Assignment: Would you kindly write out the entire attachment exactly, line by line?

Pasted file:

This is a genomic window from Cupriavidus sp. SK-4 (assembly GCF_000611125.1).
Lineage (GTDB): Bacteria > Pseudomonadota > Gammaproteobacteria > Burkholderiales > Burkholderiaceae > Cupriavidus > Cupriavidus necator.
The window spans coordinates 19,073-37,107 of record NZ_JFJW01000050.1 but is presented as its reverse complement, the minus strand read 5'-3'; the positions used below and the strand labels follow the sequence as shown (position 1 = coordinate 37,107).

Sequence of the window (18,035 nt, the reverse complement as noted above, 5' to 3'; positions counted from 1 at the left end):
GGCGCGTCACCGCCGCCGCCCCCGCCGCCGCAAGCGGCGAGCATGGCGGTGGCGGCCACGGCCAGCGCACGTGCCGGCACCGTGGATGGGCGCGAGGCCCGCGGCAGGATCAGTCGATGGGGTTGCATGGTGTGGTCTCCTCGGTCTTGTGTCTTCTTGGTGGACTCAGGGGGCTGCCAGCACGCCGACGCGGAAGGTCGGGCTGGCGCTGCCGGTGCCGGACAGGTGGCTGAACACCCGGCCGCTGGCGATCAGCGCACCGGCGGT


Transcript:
This is a genomic window from Cupriavidus sp. SK-4 (assembly GCF_000611125.1).
Lineage (GTDB): Bacteria > Pseudomonadota > Gammaproteobacteria > Burkholderiales > Burkholderiaceae > Cupriavidus > Cupriavidus necator.
The window spans coordinates 19,073-37,107 of record NZ_JFJW01000050.1 but is presented as its reverse complement, the minus strand read 5'-3'; the positions used below and the strand labels follow the sequence as shown (position 1 = coordinate 37,107).

Sequence of the window (18,035 nt, the reverse complement as noted above, 5' to 3'; positions counted from 1 at the left end):
GGCGCGTCACCGCCGCCGCCCCCGCCGCCGCAAGCGGCGAGCATGGCGGTGGCGGCCACGGCCAGCGCACGTGCCGGCACCGTGGATGGGCGCGAGGCCCGCGGCAGGATCAGTCGATGGGGTTGCATGGTGTGGTCTCCTCGGTCTTGTGTCTTCTTGGTGGACTCAGGGGGCTGCCAGCACGCCGACGCGGAAGGTCGGGCTGGCGCTGCCGGTGCCGGACAGGTGGCTGAACACCCGGCCGCTGGCGATCAGCGCACCGGCGGT